Review Summary: Ion Dissonance's signature sound takes on a more ominous tone.Cast The First Stone
erupts into bare faced chaos almost immediately, abruptly quelling any fears I had regarding Ion Dissonance’s ability to pummel us into submission after being away for so long. I couldn’t be happier that they’ve retained their relentless unpredictability, although at the same time it’s good to see that they haven’t just dug their heels in and resisted change; Cast The First Stone
represents a refinement of the sound they’ve been developing since their inception.
When I say refined I don’t mean that they’ve stripped away any of the forcefulness that’s made them so intimidatingly appealing in the past. Rather, their knack for unrelenting aggression has now been imbued with a tone of ominous misanthropy. They’ve always had a vein of the malevolent running through their music and here it takes a fuller form. Beneath the chugging hammer-downs and endless blast-beats there tends to be a riff smacking of impending dread giving proceedings that little bit of extra malignance. It gives them an atmospheric quality that I feel has always been missing from their earlier works, where the focus tended to be on insane chaos rather than eliciting any discernible tone.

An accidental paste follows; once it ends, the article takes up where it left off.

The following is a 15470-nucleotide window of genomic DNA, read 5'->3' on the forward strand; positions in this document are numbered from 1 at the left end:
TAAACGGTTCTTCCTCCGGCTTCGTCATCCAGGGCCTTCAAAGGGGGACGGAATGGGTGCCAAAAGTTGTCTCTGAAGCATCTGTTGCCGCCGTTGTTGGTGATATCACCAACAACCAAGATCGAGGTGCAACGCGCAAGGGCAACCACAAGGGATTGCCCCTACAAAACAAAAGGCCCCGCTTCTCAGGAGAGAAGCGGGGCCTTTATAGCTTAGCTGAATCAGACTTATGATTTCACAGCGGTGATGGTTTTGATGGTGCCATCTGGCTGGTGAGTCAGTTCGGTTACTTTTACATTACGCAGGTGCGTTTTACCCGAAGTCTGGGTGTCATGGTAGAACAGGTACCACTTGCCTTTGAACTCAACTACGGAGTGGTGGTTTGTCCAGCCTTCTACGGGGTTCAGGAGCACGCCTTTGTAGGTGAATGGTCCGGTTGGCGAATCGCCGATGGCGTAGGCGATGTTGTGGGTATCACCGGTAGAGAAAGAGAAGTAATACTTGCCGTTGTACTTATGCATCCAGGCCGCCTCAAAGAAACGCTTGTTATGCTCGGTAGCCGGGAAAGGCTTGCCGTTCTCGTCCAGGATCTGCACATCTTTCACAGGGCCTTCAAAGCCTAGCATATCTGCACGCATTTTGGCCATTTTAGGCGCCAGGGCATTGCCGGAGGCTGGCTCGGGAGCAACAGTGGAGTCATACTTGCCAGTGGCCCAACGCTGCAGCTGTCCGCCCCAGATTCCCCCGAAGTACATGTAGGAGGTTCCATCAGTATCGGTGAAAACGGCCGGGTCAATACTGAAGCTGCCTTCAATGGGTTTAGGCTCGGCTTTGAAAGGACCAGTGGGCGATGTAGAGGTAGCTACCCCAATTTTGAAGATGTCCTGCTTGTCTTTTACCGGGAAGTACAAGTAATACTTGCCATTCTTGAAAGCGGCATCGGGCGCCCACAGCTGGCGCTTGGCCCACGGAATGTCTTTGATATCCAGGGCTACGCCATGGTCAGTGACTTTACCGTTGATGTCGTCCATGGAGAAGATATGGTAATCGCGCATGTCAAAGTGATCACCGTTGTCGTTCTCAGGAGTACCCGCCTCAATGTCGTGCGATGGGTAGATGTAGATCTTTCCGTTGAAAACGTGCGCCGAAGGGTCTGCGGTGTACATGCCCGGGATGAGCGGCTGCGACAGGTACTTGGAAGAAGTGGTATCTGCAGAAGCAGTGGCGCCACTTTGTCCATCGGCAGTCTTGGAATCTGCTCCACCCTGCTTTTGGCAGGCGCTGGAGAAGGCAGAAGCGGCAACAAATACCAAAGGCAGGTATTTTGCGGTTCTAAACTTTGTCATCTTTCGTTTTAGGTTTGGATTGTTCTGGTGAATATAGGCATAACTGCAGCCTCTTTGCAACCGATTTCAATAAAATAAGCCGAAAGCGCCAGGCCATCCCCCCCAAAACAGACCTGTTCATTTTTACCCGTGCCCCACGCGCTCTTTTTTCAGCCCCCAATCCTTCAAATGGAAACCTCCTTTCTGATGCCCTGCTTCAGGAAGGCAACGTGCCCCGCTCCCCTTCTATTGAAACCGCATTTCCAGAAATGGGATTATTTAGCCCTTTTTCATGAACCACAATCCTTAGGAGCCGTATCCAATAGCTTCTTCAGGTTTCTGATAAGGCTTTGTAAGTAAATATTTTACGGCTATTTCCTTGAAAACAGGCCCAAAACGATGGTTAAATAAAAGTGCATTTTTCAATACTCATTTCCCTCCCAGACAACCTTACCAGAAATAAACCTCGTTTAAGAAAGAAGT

Lyrically, the focus seems to be on painting an apocalyptic picture, or at least a pessimistic view of the way society has been and is going. “Treading On Thin Ice” specifically sees vocalist Kevin McCaughey occupied with the current state of western democracies, lamenting over our horrific “post truth” media (“A very thin fine line exists amid free speech in voicing your opinions and spitting bull*** lies and injustice”) and damning us all as “doomed to repeat the cycle”. This cynical negativity permeates Cast The First Stone
, hatred of the masses seeming to be the overall focus (“For narrow minded fools/Thick headed to the bone”). These lyrics aren’t particularly insightful or well-crafted for the most part, being neither poetic nor containing any smart word-play, but they do carry a certain weight behind them in their demented sermon-like deliverance.
Furthermore, the impact of these tirades of hate are exemplified by Ion Dissonance’s chaotic knack for structure, the most blistering lines emphasised by the juggernaut instrumentals that burst in afterwards. In fact, this chaotic knack for structure is one of the most impressive things about Cast The First Stone
, rarely falling into the chaos-for-chaos’s sake trap that so many like-minded efforts do. This allows the pessimistic one-liners to take the limelight at the right moment, carefully considered and placed where their impact will be most felt instead of just getting lost in mindless mayhem. Although, if mindless mayhem is what you desire you can’t go wrong with this; calling it straightforward would be a disservice.